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  • You are currently browsing the archives for the The 5th Quarter category.
  • The Fifth Quarter – Tampa Bay


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    In a match-up between the top-ranked and seventh-ranked defenses, one would have expected a low scoring game. What we saw was anything but. As usual, the Washington Redskins were in the game until the end, but with a chance to gain ground against the Giants, the Redskins fell just short.

    Passing

    The passing game got off to a rough start, with Mark Brunell throwing two fluky interceptions in the first 11 pass attempts, both of which resulted in Mike Alstott Touchdowns runs. Without the two interceptions, Brunell’s passing stats were actually pretty good. Brunell completed 66% of his passes, including a 42-yard strike to Santana Moss.

    Besides Moss, Brunell also connected with 8 other receivers, including Chris Cooley who paced the team with 6 receptions. Patten and Betts both finished the game with 3 catches each. Mike Sellers also checked in with yet another touchdown reception.

    This grade would have been much better, if not for the two interceptions and what has become Mark Brunell’s only major flaw: his propensity to put the ball on the carpet.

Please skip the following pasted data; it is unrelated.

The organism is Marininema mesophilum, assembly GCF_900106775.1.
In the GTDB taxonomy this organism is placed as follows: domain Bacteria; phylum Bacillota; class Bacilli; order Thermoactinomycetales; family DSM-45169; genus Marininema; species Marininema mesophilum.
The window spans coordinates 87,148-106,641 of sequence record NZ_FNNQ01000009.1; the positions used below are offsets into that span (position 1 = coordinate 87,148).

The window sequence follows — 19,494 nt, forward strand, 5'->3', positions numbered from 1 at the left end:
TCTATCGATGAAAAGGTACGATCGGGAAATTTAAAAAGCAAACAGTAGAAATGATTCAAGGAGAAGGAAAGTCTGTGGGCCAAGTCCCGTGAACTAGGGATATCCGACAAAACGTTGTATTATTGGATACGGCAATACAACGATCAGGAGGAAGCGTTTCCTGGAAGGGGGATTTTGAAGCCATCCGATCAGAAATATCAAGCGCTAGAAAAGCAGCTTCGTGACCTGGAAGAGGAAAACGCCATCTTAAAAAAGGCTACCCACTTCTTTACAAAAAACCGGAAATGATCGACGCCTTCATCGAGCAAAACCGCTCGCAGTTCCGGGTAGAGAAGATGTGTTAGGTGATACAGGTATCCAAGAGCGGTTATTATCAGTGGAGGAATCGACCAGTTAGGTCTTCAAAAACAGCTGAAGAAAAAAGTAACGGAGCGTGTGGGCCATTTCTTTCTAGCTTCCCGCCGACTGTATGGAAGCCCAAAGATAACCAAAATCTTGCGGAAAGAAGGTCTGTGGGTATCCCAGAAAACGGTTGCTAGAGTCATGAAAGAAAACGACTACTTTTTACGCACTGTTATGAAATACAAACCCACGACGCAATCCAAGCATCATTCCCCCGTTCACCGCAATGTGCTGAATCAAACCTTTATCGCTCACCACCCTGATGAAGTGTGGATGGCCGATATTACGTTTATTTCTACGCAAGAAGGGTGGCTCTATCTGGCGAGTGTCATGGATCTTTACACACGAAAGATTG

3 Quarters

    Rushing

    The Redskins offensive line seemed to open up large holes all day for both Clinton Portis and Ladell Betts. The ability to run on the number one defense in the NFL was surprising, yet it kept the Redskins in the game by grabbing huge chunks of yardage and eating up clock to keep the Bucs offense on the sidelines.

    Portis demolished the Bucs defense for 144 yards on 23 carries for a 6.3 yard average per carry. He also torched Tampa Bay for the longest run they have allowed all season, when he scampered 31 yards early in the first quarter. Betts also picked up 26 yards in relief, showing again his value as Portis’ back-up.